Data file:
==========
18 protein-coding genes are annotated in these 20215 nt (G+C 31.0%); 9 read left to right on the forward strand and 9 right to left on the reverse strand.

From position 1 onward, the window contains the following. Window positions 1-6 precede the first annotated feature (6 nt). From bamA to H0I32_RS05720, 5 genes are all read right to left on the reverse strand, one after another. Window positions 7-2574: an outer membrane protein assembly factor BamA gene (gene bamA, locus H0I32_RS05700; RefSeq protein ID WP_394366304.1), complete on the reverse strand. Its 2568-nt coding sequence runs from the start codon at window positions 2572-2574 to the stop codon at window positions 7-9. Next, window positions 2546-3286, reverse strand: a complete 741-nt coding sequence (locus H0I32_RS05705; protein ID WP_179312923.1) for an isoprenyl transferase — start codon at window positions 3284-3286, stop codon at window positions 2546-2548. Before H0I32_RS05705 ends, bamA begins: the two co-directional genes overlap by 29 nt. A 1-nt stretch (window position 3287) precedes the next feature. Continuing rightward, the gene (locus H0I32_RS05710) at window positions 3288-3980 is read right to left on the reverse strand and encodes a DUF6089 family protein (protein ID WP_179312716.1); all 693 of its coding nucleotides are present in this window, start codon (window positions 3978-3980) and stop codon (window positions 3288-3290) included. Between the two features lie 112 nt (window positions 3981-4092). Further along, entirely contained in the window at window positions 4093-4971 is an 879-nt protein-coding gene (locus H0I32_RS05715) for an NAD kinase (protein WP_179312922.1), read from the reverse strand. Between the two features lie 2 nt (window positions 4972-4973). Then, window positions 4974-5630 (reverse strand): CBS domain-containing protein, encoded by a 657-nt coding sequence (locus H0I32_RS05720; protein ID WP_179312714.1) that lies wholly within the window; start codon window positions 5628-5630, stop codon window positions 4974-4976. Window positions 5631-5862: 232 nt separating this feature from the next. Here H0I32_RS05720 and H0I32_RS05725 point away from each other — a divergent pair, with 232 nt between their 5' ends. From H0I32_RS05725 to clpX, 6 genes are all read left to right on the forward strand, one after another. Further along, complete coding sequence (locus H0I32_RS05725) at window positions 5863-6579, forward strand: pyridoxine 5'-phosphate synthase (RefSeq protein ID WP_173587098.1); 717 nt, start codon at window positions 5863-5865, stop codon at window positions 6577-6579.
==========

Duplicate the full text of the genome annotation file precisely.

18 protein-coding genes are annotated in these 20215 nt (G+C 31.0%); 9 read left to right on the forward strand and 9 right to left on the reverse strand.

From position 1 onward, the window contains the following. Window positions 1-6 precede the first annotated feature (6 nt). From bamA to H0I32_RS05720, 5 genes are all read right to left on the reverse strand, one after another. Window positions 7-2574: an outer membrane protein assembly factor BamA gene (gene bamA, locus H0I32_RS05700; RefSeq protein ID WP_394366304.1), complete on the reverse strand. Its 2568-nt coding sequence runs from the start codon at window positions 2572-2574 to the stop codon at window positions 7-9. Next, window positions 2546-3286, reverse strand: a complete 741-nt coding sequence (locus H0I32_RS05705; protein ID WP_179312923.1) for an isoprenyl transferase — start codon at window positions 3284-3286, stop codon at window positions 2546-2548. Before H0I32_RS05705 ends, bamA begins: the two co-directional genes overlap by 29 nt. A 1-nt stretch (window position 3287) precedes the next feature. Continuing rightward, the gene (locus H0I32_RS05710) at window positions 3288-3980 is read right to left on the reverse strand and encodes a DUF6089 family protein (protein ID WP_179312716.1); all 693 of its coding nucleotides are present in this window, start codon (window positions 3978-3980) and stop codon (window positions 3288-3290) included. Between the two features lie 112 nt (window positions 3981-4092). Further along, entirely contained in the window at window positions 4093-4971 is an 879-nt protein-coding gene (locus H0I32_RS05715) for an NAD kinase (protein WP_179312922.1), read from the reverse strand. Between the two features lie 2 nt (window positions 4972-4973). Then, window positions 4974-5630 (reverse strand): CBS domain-containing protein, encoded by a 657-nt coding sequence (locus H0I32_RS05720; protein ID WP_179312714.1) that lies wholly within the window; start codon window positions 5628-5630, stop codon window positions 4974-4976. Window positions 5631-5862: 232 nt separating this feature from the next. Here H0I32_RS05720 and H0I32_RS05725 point away from each other — a divergent pair, with 232 nt between their 5' ends. From H0I32_RS05725 to clpX, 6 genes are all read left to right on the forward strand, one after another. Further along, complete coding sequence (locus H0I32_RS05725) at window positions 5863-6579, forward strand: pyridoxine 5'-phosphate synthase (RefSeq protein ID WP_173587098.1); 717 nt, start codon at window positions 5863-5865, stop codon at window positions 6577-6579.